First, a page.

Here's a question; if you could go back in time and kill Hitler - likely saving millions of lives - would you do it? Your answer, researchers were surprised to find, might depend on your gender.

New research published by the Society for Personality and Social Psychology suggests that, given such a question, men seem more willing to accept the need for harmful actions for the sake of the greater good than do women.

The Hitler question was among a range of moral questions asked of 6,100 people in a study conducted by U.S., Canadian and German researchers.

Although both men and women carefully considered the consequences of their potential decision, women said they found it harder to commit murder and were more likely to let Hitler survive, the study found.

"Women seem to be more likely to have this negative, emotional, gut-level reaction to causing harm to people in the dilemmas to the one person, whereas men were less likely to express this strong emotional reaction to harm," says lead research author Rebecca Friesdorf. A master's degree student in social psychology at Wilfrid Laurier University in Waterloo, Ontario, Friesdorf analyzed 40 data sets from previous studies. 

In the study participants were asked 20 questions, all of them involving a moral dilemma centering on such things as murder, torture, abortion, lying or the morality of animal research.

An example was asking them to imagine being a member of a group of people hiding from soldiers and being handed a crying baby. Would they smother the child to save the group or let it live at the risk of the group being caught and likely killed?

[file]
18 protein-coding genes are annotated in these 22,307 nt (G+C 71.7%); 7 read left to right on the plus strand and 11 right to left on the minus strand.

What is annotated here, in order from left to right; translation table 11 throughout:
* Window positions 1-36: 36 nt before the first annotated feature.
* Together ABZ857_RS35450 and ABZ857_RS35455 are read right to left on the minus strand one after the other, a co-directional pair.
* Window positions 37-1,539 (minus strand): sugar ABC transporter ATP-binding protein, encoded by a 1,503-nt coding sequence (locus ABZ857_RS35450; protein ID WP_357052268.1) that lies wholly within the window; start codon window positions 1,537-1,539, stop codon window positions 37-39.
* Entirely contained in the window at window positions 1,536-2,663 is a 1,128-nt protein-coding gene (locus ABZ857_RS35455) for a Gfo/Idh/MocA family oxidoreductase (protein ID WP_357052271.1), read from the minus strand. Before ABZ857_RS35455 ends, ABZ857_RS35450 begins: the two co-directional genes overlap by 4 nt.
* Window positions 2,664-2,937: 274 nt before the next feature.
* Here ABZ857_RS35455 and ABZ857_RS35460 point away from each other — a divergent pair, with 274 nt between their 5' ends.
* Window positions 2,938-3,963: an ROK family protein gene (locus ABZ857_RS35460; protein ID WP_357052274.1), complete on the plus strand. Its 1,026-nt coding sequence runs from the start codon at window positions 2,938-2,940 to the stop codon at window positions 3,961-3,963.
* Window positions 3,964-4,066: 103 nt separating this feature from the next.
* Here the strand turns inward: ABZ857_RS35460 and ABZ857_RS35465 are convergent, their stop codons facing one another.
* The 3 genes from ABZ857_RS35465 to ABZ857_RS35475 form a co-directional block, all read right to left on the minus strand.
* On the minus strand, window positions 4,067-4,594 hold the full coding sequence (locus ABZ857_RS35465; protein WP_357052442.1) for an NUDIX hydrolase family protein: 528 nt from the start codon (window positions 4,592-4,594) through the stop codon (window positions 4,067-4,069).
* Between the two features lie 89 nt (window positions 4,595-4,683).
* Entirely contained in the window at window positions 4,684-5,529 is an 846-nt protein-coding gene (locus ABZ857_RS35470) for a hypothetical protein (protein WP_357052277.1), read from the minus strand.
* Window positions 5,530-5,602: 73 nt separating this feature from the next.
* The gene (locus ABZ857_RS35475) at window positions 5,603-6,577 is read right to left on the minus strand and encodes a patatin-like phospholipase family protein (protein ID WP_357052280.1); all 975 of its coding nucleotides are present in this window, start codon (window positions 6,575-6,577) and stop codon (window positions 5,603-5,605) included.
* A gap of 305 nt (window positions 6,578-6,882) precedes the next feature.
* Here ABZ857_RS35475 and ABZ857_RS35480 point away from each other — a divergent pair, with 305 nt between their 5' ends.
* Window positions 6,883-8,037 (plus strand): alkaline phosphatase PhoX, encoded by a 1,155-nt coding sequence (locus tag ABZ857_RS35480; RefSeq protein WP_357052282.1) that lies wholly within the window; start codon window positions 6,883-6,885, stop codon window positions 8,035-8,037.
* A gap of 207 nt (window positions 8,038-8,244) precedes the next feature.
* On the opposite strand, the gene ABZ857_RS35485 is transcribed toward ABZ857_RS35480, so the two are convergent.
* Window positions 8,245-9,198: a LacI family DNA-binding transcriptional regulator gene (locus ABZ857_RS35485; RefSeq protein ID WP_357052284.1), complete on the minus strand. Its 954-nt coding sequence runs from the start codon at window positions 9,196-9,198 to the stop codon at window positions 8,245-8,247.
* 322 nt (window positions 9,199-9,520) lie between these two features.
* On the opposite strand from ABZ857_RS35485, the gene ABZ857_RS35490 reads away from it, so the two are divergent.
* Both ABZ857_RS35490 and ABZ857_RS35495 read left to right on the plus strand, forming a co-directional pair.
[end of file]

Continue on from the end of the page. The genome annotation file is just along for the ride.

The study considered two contrasting philosophical/ethical principles; utilitarianism, which says committing a harmful action is acceptable if it is for the greatest good for the greatest number of people, and deontology, which holds that breaking moral conventions as held by most people, even to secure a favorable future result, is wrong.

Women were more likely to fall into the deontology camp and agonize for a long time over a decision, while men were somewhat more likely to lean toward utilitarianism and make a quick decision, the researchers found.

That leads to a gender difference in making a moral decision, they say, with a stronger emotional aversion to harmful action being seen among women.

However, the study findings contradicted a common stereotype of women being less rational because they tend to be more emotional, Friesdorf says.

The study yielded no evidence of gender differences when it came to the rational evaluation of the outcomes of harmful actions.

The study findings lend support to previous research that found that while women tend to be more empathetic to feelings of other people than do men, gender differences in cognitive abilities tend to be small or even nonexistent, Friesdorf says.

The study was published in the Personality and Social Psychology Bulletin.

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